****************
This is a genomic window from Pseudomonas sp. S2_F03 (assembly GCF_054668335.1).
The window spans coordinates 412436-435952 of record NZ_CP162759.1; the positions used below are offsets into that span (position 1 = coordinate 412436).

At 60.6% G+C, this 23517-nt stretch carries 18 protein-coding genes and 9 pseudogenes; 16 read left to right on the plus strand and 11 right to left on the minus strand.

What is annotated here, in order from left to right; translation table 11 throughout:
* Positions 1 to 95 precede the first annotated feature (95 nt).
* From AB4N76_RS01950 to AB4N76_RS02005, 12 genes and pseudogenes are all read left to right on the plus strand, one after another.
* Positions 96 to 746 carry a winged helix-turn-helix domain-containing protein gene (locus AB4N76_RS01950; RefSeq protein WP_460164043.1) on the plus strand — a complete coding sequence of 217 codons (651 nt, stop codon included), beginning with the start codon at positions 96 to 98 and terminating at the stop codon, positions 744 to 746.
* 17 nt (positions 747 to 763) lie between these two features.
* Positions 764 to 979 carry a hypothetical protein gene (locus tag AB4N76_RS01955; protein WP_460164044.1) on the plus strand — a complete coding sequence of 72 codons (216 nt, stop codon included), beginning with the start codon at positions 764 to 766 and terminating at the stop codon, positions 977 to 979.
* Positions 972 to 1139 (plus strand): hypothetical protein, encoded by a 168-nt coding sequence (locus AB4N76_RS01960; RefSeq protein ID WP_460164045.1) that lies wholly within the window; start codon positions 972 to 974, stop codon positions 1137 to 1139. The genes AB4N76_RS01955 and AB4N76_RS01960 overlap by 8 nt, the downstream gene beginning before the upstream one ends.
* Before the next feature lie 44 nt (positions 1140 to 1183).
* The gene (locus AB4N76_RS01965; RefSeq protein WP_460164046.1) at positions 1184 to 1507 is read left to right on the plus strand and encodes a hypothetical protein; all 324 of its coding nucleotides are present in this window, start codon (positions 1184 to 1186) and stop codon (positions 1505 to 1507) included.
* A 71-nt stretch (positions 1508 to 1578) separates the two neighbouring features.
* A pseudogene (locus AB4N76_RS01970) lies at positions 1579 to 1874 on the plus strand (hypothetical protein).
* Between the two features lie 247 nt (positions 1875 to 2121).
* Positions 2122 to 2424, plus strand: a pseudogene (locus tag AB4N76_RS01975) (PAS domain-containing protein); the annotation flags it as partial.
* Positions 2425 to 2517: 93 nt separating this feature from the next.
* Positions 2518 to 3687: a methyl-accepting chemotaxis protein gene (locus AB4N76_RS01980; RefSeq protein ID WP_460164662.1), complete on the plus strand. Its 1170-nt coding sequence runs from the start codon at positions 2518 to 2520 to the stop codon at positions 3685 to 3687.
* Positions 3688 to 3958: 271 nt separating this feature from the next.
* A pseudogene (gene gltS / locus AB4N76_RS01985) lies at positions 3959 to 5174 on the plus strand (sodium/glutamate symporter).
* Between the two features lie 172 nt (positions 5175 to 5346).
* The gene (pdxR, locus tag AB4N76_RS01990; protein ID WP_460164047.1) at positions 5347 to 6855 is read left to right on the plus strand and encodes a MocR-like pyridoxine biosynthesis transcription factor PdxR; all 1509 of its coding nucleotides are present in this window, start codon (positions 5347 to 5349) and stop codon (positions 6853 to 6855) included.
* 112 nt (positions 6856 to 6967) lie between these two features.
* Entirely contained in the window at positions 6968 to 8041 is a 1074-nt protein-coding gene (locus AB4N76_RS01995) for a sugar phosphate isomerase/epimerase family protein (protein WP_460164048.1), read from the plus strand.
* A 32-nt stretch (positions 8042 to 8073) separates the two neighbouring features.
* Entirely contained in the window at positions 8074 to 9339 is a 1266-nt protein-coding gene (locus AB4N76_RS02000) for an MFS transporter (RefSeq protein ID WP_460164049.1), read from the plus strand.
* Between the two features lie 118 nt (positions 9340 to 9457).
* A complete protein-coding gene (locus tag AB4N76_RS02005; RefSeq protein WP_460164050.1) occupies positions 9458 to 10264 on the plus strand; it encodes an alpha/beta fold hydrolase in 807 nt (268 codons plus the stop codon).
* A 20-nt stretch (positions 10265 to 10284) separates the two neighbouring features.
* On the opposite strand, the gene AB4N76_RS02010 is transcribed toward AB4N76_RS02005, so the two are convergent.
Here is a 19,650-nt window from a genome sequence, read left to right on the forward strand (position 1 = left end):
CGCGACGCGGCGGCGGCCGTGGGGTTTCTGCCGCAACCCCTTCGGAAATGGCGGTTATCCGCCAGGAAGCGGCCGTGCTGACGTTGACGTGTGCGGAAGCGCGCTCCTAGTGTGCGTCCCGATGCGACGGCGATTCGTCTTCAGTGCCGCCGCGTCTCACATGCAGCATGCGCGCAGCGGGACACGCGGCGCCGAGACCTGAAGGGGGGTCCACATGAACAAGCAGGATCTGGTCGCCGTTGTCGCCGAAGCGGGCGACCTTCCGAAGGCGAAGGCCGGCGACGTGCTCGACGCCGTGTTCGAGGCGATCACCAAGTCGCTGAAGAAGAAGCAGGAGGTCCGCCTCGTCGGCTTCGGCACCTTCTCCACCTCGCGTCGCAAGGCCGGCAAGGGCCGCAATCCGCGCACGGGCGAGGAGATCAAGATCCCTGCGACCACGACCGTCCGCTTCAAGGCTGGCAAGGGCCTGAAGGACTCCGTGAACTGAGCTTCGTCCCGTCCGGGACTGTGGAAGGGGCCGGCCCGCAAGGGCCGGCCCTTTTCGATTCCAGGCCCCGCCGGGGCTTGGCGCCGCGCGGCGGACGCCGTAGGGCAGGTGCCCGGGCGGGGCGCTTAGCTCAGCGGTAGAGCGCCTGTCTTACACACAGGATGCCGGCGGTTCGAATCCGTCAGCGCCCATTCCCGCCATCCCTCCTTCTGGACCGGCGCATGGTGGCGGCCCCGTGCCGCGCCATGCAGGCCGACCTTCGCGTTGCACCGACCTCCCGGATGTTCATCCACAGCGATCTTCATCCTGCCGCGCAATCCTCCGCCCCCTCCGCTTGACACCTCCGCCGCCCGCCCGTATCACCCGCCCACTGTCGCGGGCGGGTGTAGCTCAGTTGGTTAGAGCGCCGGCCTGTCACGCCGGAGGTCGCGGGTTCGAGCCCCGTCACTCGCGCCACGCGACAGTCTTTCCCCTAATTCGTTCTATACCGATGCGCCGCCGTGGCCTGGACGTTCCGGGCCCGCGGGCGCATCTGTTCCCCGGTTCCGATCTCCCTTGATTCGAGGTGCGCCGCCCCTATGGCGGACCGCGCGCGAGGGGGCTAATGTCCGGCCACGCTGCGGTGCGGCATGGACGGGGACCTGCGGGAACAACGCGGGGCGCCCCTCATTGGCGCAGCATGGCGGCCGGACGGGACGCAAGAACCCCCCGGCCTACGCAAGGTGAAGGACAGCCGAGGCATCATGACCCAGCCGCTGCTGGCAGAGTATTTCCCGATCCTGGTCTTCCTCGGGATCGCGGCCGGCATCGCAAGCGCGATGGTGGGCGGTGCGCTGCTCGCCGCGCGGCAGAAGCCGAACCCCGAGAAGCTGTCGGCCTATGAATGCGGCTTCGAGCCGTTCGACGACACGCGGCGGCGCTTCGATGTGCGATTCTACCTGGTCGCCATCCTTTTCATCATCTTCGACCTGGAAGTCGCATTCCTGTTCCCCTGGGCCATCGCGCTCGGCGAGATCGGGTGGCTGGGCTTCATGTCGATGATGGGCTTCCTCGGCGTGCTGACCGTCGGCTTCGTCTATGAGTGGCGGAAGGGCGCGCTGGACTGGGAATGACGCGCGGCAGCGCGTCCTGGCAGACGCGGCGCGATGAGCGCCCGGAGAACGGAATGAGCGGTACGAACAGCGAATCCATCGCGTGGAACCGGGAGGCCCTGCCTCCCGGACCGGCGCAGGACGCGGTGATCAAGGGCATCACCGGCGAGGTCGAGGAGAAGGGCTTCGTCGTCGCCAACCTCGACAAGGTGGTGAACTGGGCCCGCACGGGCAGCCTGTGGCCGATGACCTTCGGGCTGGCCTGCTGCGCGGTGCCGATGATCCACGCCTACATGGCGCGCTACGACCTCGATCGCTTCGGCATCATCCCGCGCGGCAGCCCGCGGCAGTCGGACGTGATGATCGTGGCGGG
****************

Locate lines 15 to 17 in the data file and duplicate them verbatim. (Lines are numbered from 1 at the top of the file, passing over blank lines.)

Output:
* Between the two features lie 247 nt (positions 1875 to 2121).
* Positions 2122 to 2424, plus strand: a pseudogene (locus tag AB4N76_RS01975) (PAS domain-containing protein); the annotation flags it as partial.
* Positions 2425 to 2517: 93 nt separating this feature from the next.